Colton was often sick, surviving several bouts with illness requiring hospitalization, including surgery for cancer. She did not allow her illnesses to deter her from her work and writing until late in life. A severe case of hives is the subject of one or her more humorous essays. Lois Coffin and Florence Diehl (ca. 1889-1958) were private nurses who worked for Colton and with whom she developed close friendships. Diehl frequently drove on automobile trips from Toledo to the East and South.
Colton lived in her family home at Woodruff and Collingwood Avenue until her mother's death, then lived in the Park Lane Hotel from February 1931 until about 1966, when she moved to the Cherry Hills Nursing Home. She died at Cherry Hills on August 7, 1972, less than a month before her 99th birthday.
|Scope and Content
The papers of Olive A. Colton document the life of a socially, politically, and philanthropically active woman from the turn of the century into the early 1960s. Most of the papers are autobiographical chapters and essays and journal entries on her life and work. Also included are a few letters, some miscellaneous writings, and a number of newspaper clippings.
Of the three letters, two are from Amy G. Maher, a close friend and fellow social activist, and are indicative of the friendship, discussing literature, philosophy, family, and mutual friends. The third is not totally identified and discusses family and weather.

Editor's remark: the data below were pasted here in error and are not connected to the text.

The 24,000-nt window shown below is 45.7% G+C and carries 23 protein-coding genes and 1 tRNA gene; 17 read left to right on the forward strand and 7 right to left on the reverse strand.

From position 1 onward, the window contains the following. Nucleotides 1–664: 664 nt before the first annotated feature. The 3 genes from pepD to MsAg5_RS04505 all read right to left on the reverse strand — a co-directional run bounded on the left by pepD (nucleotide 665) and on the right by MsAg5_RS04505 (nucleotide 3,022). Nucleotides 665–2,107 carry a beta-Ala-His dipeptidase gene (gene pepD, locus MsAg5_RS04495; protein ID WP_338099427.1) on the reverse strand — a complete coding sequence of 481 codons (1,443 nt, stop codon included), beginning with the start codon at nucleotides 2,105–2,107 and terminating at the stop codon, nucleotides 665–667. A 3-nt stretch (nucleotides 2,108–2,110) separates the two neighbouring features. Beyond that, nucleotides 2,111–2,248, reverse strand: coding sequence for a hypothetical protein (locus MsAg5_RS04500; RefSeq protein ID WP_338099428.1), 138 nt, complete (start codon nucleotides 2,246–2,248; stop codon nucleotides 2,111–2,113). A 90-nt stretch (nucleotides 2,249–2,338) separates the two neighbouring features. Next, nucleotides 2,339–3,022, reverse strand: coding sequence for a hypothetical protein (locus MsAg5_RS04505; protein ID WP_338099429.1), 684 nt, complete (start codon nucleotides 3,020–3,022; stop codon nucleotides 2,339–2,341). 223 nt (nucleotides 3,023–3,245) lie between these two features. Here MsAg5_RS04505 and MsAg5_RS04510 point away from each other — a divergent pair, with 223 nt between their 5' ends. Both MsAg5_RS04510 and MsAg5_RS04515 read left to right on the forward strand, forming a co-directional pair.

The autobiography and essays chronicle Colton's family background, childhood, young adulthood, a romantic relationship with an Englishman, early recognition of poverty and problems of the poor, the long political reforms for women, children, and the working class, travels in Europe and the United States, her friends and colleagues, and memorable incidents and persons in her life, such as an audience with Pope Pius X, the visit of King George VI and Queen Elizabeth to Washington in 1939, the Smead sisters, and Carrie Chapman Catt.
The journal entries are scattered through the years 1919 and 1946 to 1961. The entries pertain primarily to her travels; weather; her illnesses; the activities, illnesses, marriages, births, and deaths of family and friends; and world and national events such as wars, the establishment of the United Nations, and presidential elections. Also included are newspaper clippings of poetry and prose, family social and political activities, various obituaries, and a few of her published essays and letters to the editor on contemporary political and social issues, which are useful in delineating her views and philosophy in those areas. Additionally, a published work, Rambles Abroad, written by Colton in 1904, which describes her journeys abroad, is included in the collection. The Romance of Royalty, 1908, portrays the lives and personalities of members of the royal families of Denmark, Austria, Russia, Prussia, France, and England.
THEN AND NOW
THE ROMANCE OF ROYALTY